Published on January 6, 2023

The term Pensions on Divorce Expert (PODE) is wide-ranging and encompasses those who write expert witness reports and those that don’t. For the purpose of this section I will focus on The PODE’s that provide expert witness reports.

Pensions can often be a significant proportion of family wealth and need to be shared in the same way as non pension assets as part of a divorce. There are many different types of pensions and it is therefore not as simple as adding them up and then halving as this solution will inevitably not provide equality in retirement. For additional information with regard to the treatment of pensions in divorce I would refer you to ‘A survival guide to pensions on divorce’ which is available at

What I do

The report writing PODE effectively crunches the numbers in order to provide a report that assists divorcing parties to reach an agreement from an informed position. This analysis is typically, but not exclusively, aimed at calculating the pension sharing order(s) required for the parties to receive a similar income in retirement based on benefits that have accrued to date.

It is sometimes the case that one party will wish to retain their pension whereas the other may wish to receive a greater proportion of the non pension assets, say equity within a property. The pension on divorce expert will also calculate the non pension assets that should be transferred should a pension sharing order not be implemented. As with most things this is not necessarily an all or nothing calculation and a solution maybe part pension share part offset, these figures would also be provided.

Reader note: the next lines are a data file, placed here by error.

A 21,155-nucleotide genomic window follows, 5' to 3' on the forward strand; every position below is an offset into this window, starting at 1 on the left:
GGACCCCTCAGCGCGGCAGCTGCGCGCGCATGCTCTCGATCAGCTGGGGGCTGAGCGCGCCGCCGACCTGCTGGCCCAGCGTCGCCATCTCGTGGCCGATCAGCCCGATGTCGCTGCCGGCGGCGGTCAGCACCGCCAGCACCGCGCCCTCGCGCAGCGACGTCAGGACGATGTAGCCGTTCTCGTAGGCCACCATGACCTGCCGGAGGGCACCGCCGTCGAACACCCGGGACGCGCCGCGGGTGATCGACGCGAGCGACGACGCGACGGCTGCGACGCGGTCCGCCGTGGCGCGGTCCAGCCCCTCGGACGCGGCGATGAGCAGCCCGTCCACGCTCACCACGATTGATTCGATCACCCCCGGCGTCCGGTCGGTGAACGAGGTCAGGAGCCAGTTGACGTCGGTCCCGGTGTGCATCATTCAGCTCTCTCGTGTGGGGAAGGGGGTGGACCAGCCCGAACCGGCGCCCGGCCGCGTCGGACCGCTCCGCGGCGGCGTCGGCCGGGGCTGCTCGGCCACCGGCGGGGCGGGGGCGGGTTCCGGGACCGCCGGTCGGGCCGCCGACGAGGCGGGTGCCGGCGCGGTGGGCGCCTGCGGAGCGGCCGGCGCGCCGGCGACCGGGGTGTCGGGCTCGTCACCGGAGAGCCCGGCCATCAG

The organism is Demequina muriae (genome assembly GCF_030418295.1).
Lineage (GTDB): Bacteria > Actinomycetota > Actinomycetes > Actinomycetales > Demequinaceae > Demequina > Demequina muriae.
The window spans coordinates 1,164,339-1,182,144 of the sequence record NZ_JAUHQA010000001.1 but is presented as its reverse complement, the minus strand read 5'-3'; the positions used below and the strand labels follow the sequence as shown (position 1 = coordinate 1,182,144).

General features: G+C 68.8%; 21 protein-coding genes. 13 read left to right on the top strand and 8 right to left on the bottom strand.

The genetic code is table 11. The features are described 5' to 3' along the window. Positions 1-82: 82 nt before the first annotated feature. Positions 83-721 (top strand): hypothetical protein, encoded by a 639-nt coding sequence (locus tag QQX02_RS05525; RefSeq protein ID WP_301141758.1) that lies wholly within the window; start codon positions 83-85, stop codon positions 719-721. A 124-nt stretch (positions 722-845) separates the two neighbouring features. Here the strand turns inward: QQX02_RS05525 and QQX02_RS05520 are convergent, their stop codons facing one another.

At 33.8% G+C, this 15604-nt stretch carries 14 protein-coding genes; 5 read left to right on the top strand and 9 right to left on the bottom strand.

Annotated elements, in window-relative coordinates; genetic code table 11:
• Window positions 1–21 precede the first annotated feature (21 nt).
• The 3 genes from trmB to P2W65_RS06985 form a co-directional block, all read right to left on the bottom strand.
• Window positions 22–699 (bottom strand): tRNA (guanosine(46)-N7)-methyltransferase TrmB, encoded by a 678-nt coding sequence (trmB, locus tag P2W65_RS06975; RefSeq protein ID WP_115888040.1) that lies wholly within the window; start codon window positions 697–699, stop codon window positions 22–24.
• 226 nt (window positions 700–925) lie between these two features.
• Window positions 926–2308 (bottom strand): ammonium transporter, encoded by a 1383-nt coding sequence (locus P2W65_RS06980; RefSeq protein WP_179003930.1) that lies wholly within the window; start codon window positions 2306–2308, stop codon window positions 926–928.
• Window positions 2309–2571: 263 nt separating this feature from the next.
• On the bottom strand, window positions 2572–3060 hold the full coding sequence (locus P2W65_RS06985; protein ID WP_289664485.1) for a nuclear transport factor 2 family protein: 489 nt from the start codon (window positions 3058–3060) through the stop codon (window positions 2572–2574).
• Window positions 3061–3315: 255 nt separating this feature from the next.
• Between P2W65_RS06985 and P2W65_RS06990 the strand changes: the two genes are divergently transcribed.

Where there are court proceedings the report is provided jointly to the parties as part of the court process.

The PODE can be engaged outside of the court process whether this be within mediation or collaborative law and in these scenarios is able to explain the report to the parties jointly if this is deemed beneficial.

What I don’t do

The report writing PODE does not provide advice or recommend any particular solution to the parties.  The duty is typically to court and advice is provided to the court with regard to the solutions as opposed to individual advice to one or both of the parties.

If personalised advice is required this can sometimes be provided by the none report writing PODE and is typically provided on an individual basis to one party.

What qualifications, memberships and experience to look for

PODE’s come from a range of professional backgrounds, typically these will be either actuaries, financial advisers, financial planners of former financial planners.

There is currently no professional qualification or regulatory system for PODE’s, nor is there a database or list of PODE’s.  The best route to a PODE is via a referral, solicitors, mediators and the courts should be able to provide details for a number of  PODE’s.  From there you should then do your own research with regard to fees and the experience of the PODE, which will be available from a Fee Quote and a CV.

Top tips for getting the most out of my profession